Launched in 2011, white label imprint Tusk Wax has since spawned several subsidiaries. Horn Wax followed Porn Wax, while a less inventively named Trance Wax offshoot materialised from the shadows only recently. Considering “Tusk”, the enigmatic personality directing the many tendrils of the Tusk Wax leviathan, clearly has a soft spot for the 1990s, the unveiling of 90s Wax was almost inevitable. It’s a curation that isn’t all too concerned with genre though, signing material from a dizzying array of artists that includes Coyote, Ste Spandex, Antoni Maiovvi and Lord Of The Isles. Freed from the constraints of expectation, some of the finest moments have actually come shrouded in the cloak of anonymity.
Once anonymous, Trance Wax might now be under the stewardship of Ejeca but the other labels are still very much under Tusk control, and there’s a consistency to the output that has to be applauded. Recording a blend of forthcoming material, there seems to be a lot more where that came from too, and the man behind it all has been kind enough to answer a few of our questions to go with the mix. A sardonic and self-deprecating presence on social media, with no interest in succumbing to calls for represses and a penchant for dick doodling, we always knew he would make for an interesting interview subject.
Tusk Wax recently celebrated its sixth birthday (congratulations!). Looking back, has it been worth the blood, sweat and tears that go into running an independent label?
Well, I didn’t notice the birthday actually. Usually I try to do something to celebrate stuff like that with people who have released on the label but it slipped my mind. Maybe next year I’ll get back on that.
Looking back, it’s been fun. I’m lucky to work largely with good people who are in it for the same reasons as me. This generally means they are pretty chill about my ‘back of a fag packet’ sort of organization, the lack of clear strategy and tendency to get pissed up at the weekend when I should be doing label stuff. This has always been a hobby for me so in that respect it kinda has to be minimal on the sweat and tears or I would just fuck it off.
Do you think a low profile and hobbyist approach has afforded you more freedom to run the label and its subsidiaries exactly as you like?
Yeah for sure. The main thing is that the labels have always had a steady following which results in reliable, if not record breaking, sales. If that wasn’t the case I would have stopped ages ago. Shout out to the pissed up heroes who keep buying the records!
The releases have always come pretty thick and fast. Is there always a long queue of material waiting to see the light of day?
It might look thick and fast but actually there’s light years where I’ve done very little. But yeah, there’s usually a queue. Ask Posthuman and Perseus Trax about how long their Horn Wax released took, I think it was around two years or some shit. That’s just largely related to me getting busy at work and shifting my focus. Again, if I was working with douche bag artists all the time that sort of loose attitude wouldn’t fly. Those two guys just let me get on with and eventually it worked its way into record shops.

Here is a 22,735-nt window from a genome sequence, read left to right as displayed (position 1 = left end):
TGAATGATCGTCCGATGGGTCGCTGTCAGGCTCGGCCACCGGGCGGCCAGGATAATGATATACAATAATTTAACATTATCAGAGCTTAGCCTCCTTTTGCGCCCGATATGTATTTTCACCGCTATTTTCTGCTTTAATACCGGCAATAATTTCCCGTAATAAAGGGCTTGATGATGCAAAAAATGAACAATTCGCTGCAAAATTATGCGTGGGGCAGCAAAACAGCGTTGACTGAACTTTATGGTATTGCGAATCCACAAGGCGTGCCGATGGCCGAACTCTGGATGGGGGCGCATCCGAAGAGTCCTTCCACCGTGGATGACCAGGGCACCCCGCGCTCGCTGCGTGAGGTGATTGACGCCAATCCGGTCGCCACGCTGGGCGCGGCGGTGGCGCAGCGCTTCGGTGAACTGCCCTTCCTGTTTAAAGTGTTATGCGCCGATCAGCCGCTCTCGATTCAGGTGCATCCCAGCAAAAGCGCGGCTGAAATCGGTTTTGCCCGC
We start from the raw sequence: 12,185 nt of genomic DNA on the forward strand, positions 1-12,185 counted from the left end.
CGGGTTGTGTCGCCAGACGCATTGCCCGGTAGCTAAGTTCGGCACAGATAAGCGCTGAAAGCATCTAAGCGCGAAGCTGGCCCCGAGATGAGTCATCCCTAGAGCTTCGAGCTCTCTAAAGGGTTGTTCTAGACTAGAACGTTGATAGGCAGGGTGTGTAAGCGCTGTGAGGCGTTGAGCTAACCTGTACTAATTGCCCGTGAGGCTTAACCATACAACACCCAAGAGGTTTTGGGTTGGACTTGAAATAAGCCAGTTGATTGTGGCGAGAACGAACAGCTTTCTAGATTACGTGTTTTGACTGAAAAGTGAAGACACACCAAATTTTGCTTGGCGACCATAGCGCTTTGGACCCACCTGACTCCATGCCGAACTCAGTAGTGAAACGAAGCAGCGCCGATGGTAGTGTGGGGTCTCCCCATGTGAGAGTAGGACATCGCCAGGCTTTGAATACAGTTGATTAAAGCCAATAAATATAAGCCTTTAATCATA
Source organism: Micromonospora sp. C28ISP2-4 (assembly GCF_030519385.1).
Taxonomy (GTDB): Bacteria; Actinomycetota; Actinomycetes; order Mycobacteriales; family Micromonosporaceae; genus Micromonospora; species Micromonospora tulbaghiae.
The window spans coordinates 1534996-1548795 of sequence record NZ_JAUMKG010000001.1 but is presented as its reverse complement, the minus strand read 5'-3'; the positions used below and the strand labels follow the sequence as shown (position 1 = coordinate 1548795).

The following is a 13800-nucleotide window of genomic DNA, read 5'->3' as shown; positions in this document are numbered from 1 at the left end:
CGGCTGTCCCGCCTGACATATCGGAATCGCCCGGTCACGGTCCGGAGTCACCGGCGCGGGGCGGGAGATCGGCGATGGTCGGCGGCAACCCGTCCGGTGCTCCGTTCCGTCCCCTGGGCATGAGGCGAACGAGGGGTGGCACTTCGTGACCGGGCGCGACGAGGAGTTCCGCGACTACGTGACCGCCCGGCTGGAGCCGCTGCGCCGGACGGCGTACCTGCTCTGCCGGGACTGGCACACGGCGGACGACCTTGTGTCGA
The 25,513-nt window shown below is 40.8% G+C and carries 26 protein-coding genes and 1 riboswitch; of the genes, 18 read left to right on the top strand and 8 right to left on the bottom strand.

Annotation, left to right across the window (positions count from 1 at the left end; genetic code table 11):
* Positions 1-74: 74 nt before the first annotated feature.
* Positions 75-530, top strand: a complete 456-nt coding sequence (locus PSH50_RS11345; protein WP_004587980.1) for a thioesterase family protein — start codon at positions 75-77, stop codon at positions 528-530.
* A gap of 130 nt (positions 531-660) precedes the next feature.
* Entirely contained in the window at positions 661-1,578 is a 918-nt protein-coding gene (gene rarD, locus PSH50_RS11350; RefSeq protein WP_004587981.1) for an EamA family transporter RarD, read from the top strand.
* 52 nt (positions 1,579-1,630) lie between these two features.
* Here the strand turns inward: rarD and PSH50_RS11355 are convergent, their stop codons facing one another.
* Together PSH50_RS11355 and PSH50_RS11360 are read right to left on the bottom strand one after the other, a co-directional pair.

With quite a few releases in high demand, have you ever considered pressing in greater quantities moving forward?
NO REPRESS. I said it from the start and that won’t change. Numbers have gone up and down at different times. I’ll respond to demand if it changes, but to be honest, I’ve seen too many labels fall by the wayside after trying to press too many units. Best to keep small and fun rather than adding the risk of the need to sell a bunch of records.
While a pop sensibility can be heard in your label curation, would you ever considering starting something committed to music in that sort of vein?
Oh God yes. I rarely go a week without suggesting another sub labels focused on pop. If the whole edits thing hadn’t been hammered to dust already I’d be releasing Kim Wilde, Kajagoogoo and Pat Benatar reworks all day.
Seeing as your stamping ink is made from the ground up tusks of unicorns and sperm whales, we were wondering whether you hunt them yourself? Or is it just store-bought?
I take them down with my bare hands, naked, covered in chicken fat just to make it a more fair fight.
Where did the dick drawing obsession begin? I picture you doodling away as a kid like Jonah Hill’s character in ‘Superbad’.
It’s basically the ultimate expression of not taking your shit too seriously. If you can’t draw a dick on your label you’re probably getting carried away with how important you think you are. Again, though, you have to remember this isn’t my living, so I can afford to be a wee bit irreverent at times.